Classic: this is the most common type of olfactory pyramid, in which the top notes are light and volatile, the middle notes are complex and balanced, and the base notes are deep and lingering.

: unlike the classic pyramid, where the notes evolve gradually, a linear pyramid offers a stable structure by maintaining a constant balance of scents throughout evaporation. This gives these fragrances a soft, almost monochrome feel.

Juxtaposition: juxtaposition pyramids feature contrasting pairings that provide a unique sensory experience. For example, floral notes can coexist with woody or gourmand notes to create a true olfactory symphony.

The importance of knowing the olfactory pyramid

Understanding the structure and nuances of a fragrance allows us to better choose the perfume that will correspond to our tastes, our desires and our personality. Indeed, each individual has their own sensitivity to which certain olfactory families will echo while others not.
Additionally, the raw materials used to develop different scent notes may have a different reaction on each skin. A perfume can thus develop particular accentuations depending on its interaction with the pH or temperature of our epidermis.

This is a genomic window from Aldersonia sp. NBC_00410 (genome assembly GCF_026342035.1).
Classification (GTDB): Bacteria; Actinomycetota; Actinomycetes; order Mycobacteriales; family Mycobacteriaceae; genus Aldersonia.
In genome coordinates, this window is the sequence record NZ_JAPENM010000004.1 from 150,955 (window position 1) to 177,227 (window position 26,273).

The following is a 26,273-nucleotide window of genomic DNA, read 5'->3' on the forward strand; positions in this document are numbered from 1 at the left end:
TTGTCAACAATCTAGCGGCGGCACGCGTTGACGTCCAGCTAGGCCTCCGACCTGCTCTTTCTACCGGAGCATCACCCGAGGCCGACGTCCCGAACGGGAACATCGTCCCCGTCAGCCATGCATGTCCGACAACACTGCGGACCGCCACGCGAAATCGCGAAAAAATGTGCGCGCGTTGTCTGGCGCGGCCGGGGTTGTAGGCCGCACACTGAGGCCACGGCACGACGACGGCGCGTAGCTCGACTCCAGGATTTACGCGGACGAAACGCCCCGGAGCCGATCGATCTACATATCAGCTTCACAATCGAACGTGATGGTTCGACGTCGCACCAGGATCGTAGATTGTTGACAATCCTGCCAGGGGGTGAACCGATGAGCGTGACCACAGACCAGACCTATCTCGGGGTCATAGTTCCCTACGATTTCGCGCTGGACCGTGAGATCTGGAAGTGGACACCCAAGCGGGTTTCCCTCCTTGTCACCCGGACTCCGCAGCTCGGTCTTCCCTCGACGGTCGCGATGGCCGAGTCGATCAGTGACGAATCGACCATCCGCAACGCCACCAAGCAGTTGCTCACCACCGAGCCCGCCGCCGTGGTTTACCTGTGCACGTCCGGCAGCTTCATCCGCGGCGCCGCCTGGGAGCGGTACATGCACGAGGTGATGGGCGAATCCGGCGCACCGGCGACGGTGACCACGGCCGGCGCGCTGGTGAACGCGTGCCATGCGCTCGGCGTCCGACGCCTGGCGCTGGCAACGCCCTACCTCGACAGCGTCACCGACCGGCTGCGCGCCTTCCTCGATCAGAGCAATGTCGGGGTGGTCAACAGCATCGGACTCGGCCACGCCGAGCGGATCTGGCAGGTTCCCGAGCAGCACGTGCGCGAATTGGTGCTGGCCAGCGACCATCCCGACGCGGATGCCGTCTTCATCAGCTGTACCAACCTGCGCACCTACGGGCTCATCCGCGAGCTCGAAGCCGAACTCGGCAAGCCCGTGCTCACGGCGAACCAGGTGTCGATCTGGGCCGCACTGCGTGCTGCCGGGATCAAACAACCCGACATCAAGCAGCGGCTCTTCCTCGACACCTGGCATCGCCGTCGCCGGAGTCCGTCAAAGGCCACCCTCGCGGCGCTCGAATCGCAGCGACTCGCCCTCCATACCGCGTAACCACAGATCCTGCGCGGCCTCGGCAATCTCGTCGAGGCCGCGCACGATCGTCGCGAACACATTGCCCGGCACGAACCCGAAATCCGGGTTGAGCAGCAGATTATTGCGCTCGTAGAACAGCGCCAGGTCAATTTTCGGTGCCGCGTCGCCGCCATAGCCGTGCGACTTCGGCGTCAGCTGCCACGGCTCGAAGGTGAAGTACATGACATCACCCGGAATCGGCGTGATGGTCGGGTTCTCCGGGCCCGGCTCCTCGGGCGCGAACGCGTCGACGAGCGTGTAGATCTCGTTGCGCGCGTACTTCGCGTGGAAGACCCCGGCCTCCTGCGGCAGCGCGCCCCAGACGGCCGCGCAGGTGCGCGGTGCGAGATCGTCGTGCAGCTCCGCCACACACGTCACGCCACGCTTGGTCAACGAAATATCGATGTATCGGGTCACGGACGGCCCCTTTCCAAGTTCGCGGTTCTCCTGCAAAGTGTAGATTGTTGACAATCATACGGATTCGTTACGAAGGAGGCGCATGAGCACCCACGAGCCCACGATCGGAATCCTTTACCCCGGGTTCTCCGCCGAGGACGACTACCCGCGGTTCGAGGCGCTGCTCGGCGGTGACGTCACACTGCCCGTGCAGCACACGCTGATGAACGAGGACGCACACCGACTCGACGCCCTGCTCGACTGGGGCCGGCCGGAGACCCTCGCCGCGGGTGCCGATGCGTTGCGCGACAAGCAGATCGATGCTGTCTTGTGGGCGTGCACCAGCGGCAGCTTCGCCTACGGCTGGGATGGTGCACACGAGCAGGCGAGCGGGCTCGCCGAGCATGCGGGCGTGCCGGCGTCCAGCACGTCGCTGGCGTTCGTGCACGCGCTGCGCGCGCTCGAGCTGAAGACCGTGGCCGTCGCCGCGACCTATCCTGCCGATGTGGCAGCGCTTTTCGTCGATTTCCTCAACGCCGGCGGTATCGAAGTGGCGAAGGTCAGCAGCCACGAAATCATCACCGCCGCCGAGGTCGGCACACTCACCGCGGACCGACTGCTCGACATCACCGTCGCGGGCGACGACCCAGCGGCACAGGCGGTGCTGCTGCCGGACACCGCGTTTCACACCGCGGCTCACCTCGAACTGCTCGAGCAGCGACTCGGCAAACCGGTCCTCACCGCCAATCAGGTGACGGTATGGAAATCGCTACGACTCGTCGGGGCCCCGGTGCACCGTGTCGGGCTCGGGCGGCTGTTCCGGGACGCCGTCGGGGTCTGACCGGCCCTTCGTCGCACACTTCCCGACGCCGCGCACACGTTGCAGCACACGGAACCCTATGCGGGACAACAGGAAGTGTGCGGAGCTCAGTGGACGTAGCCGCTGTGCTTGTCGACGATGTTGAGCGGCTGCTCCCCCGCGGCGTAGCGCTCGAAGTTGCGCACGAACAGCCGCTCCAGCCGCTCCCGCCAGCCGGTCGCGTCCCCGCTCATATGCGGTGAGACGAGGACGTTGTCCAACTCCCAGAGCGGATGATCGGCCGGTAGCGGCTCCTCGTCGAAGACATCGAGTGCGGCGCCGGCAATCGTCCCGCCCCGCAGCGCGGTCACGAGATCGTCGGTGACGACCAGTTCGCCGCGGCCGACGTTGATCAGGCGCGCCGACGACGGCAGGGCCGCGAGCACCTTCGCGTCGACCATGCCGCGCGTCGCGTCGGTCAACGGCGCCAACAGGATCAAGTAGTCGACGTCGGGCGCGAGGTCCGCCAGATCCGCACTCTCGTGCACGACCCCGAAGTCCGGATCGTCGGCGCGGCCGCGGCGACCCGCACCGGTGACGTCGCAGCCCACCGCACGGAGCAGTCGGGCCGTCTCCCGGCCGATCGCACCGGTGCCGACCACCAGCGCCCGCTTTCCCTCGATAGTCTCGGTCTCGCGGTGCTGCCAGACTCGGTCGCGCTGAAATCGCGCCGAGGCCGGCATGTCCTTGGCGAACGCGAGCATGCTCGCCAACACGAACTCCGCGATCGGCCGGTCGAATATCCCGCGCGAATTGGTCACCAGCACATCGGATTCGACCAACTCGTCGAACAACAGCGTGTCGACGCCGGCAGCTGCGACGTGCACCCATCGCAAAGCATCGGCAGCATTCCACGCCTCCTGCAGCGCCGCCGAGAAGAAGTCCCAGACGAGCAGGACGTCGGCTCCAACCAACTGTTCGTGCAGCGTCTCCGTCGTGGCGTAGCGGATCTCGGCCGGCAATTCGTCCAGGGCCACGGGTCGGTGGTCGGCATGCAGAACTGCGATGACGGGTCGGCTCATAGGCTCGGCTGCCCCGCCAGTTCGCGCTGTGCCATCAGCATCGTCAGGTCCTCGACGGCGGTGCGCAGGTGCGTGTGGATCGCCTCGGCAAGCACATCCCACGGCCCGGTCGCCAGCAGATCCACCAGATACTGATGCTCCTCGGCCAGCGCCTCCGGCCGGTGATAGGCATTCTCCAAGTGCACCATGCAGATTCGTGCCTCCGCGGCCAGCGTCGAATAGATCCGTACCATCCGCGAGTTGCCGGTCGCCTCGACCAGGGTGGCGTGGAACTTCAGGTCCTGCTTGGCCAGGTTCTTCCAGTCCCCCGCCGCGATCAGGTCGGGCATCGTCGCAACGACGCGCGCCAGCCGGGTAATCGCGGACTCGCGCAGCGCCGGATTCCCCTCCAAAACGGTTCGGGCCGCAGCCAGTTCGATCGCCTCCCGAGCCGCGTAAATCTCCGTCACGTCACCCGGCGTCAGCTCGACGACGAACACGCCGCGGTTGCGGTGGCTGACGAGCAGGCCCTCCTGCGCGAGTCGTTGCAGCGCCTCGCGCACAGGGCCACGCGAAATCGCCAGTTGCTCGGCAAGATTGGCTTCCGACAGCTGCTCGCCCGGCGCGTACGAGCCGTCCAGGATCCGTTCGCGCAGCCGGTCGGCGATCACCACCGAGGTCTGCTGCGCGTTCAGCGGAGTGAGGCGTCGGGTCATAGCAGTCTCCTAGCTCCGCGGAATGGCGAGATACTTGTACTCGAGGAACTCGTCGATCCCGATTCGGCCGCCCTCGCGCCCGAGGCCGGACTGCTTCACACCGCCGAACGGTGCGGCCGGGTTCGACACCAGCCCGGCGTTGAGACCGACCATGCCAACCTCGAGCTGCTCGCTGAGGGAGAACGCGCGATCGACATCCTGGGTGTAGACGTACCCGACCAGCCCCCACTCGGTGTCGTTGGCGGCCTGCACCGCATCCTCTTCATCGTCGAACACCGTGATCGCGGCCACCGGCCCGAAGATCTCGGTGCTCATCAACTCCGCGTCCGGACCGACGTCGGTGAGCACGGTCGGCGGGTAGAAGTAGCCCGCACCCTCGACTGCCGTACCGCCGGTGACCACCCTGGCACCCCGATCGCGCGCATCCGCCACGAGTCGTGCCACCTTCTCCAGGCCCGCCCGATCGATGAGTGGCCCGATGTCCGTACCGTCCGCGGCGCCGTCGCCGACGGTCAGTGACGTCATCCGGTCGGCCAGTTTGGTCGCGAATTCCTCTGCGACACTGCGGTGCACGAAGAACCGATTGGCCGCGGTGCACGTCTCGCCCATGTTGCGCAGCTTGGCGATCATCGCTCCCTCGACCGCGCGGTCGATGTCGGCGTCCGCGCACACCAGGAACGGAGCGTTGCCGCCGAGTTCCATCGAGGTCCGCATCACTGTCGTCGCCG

Finally, understanding the olfactory pyramid helps us better appreciate the evolution of a perfume over time. We can thus be better able to distinguish the different scents and notes exhaled by our favorite fragrance and to identify if it changes in intensity or character after a few hours on our skin.

The main olfactory categories

To make it easier to understand the olfactory pyramids, it is possible to divide ingredients and scents into several large olfactory families. Here are some examples :

  • Fresh: fresh scents consist of light notes like citrus, fruits, herbs and some flowers. This is the case of our Mercedes-Benz SEA perfume.
  • Floral: floral families bring together fragrances based on flowers, whether alone or mixed together to obtain bouquets of delicate or complex scents. Like our Mercedes-Benz For Women Rose perfume.
  • Oriental: oriental perfumes offer a wealth of spicy, amber, woody or gourmand ingredients that evoke sensuality and exoticism. If that's what you're looking for, you'll love our Mercedes-Benz Club Black scent.
  • Woody: woody fragrances include a set of notes from cedar, sandalwood, patchouli or resins. They bring depth and mystery to perfumes. Particularly like our Mercedes-Benz LAND perfume.